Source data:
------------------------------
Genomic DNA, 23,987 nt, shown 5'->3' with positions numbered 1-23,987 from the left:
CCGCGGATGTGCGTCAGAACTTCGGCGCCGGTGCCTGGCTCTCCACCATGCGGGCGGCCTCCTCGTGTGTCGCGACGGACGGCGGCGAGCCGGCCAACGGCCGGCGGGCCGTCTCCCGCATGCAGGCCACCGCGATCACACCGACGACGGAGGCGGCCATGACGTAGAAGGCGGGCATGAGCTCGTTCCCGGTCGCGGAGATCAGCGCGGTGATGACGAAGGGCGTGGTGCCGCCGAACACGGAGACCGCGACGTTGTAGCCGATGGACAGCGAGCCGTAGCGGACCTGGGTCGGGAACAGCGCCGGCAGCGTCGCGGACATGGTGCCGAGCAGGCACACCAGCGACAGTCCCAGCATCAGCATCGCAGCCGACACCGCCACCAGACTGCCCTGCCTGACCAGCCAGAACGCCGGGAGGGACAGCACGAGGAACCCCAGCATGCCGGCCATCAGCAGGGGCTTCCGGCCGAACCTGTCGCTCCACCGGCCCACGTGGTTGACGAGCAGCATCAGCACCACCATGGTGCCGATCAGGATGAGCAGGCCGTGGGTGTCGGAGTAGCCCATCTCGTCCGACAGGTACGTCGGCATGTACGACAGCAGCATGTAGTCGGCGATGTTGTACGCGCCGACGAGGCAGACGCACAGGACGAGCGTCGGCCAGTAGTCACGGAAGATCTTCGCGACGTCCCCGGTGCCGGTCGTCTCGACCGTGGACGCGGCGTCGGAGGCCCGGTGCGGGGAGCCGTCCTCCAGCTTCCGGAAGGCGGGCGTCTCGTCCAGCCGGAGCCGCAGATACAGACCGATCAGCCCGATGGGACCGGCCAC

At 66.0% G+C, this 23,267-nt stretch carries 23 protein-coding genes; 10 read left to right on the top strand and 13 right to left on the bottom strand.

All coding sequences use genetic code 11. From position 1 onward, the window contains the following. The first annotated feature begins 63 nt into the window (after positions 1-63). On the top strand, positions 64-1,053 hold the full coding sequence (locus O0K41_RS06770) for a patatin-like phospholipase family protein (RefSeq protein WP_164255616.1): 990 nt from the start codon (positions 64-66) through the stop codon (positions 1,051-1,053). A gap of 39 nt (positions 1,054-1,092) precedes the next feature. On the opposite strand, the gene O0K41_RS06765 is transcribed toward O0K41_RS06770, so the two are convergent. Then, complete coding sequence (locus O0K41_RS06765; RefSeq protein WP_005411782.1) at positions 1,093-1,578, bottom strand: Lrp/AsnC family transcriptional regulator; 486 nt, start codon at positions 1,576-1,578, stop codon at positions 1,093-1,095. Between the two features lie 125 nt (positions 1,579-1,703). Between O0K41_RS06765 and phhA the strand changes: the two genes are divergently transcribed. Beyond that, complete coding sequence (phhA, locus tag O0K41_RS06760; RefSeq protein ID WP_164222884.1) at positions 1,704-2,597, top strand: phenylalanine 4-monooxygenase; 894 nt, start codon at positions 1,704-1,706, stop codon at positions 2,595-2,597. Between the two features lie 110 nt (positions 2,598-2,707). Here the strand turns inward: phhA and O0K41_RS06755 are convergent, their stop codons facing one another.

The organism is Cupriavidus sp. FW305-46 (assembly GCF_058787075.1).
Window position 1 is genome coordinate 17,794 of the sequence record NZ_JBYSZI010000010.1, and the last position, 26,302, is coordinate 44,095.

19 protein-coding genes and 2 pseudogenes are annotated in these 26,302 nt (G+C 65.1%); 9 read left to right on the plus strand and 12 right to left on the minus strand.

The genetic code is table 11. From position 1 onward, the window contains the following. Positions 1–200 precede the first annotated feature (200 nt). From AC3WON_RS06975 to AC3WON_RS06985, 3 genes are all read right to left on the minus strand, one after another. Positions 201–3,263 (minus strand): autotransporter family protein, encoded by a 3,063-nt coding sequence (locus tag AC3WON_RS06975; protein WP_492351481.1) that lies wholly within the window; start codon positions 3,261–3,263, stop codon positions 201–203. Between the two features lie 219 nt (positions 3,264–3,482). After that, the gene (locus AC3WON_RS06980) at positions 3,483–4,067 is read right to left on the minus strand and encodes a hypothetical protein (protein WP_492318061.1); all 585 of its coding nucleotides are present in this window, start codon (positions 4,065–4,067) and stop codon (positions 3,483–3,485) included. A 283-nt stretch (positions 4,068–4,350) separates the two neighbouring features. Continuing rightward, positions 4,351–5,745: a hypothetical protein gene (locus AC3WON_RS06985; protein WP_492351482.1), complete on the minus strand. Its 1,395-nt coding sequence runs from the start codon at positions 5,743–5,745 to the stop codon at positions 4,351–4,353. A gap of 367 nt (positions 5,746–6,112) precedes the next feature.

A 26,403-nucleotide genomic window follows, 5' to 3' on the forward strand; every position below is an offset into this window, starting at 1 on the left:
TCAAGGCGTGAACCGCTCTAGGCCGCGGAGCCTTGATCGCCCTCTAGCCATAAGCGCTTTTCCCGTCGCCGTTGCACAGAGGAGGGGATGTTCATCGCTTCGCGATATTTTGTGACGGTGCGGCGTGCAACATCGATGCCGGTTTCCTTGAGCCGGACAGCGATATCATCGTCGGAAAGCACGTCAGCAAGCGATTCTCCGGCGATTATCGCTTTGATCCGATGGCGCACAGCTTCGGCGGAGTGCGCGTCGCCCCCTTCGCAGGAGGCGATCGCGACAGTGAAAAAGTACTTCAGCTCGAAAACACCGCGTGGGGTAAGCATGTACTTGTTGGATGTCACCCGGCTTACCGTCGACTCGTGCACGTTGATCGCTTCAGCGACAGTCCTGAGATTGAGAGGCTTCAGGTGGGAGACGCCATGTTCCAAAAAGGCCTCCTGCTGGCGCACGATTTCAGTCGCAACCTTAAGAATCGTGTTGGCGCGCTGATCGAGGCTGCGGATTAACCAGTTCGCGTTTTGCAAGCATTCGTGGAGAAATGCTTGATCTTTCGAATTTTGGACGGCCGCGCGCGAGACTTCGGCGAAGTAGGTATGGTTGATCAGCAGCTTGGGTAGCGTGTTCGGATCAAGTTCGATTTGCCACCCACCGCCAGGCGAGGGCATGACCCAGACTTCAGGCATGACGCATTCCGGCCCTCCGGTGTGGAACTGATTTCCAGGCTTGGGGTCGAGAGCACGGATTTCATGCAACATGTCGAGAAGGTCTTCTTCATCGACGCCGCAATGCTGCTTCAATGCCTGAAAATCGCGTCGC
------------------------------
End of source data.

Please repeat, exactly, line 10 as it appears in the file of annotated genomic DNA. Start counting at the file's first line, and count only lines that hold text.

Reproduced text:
TCAAGGCGTGAACCGCTCTAGGCCGCGGAGCCTTGATCGCCCTCTAGCCATAAGCGCTTTTCCCGTCGCCGTTGCACAGAGGAGGGGATGTTCATCGCTTCGCGATATTTTGTGACGGTGCGGCGTGCAACATCGATGCCGGTTTCCTTGAGCCGGACAGCGATATCATCGTCGGAAAGCACGTCAGCAAGCGATTCTCCGGCGATTATCGCTTTGATCCGATGGCGCACAGCTTCGGCGGAGTGCGCGTCGCCCCCTTCGCAGGAGGCGATCGCGACAGTGAAAAAGTACTTCAGCTCGAAAACACCGCGTGGGGTAAGCATGTACTTGTTGGATGTCACCCGGCTTACCGTCGACTCGTGCACGTTGATCGCTTCAGCGACAGTCCTGAGATTGAGAGGCTTCAGGTGGGAGACGCCATGTTCCAAAAAGGCCTCCTGCTGGCGCACGATTTCAGTCGCAACCTTAAGAATCGTGTTGGCGCGCTGATCGAGGCTGCGGATTAACCAGTTCGCGTTTTGCAAGCATTCGTGGAGAAATGCTTGATCTTTCGAATTTTGGACGGCCGCGCGCGAGACTTCGGCGAAGTAGGTATGGTTGATCAGCAGCTTGGGTAGCGTGTTCGGATCAAGTTCGATTTGCCACCCACCGCCAGGCGAGGGCATGACCCAGACTTCAGGCATGACGCATTCCGGCCCTCCGGTGTGGAACTGATTTCCAGGCTTGGGGTCGAGAGCACGGATTTCATGCAACATGTCGAGAAGGTCTTCTTCATCGACGCCGCAATGCTGCTTCAATGCCTGAAAATCGCGTCGC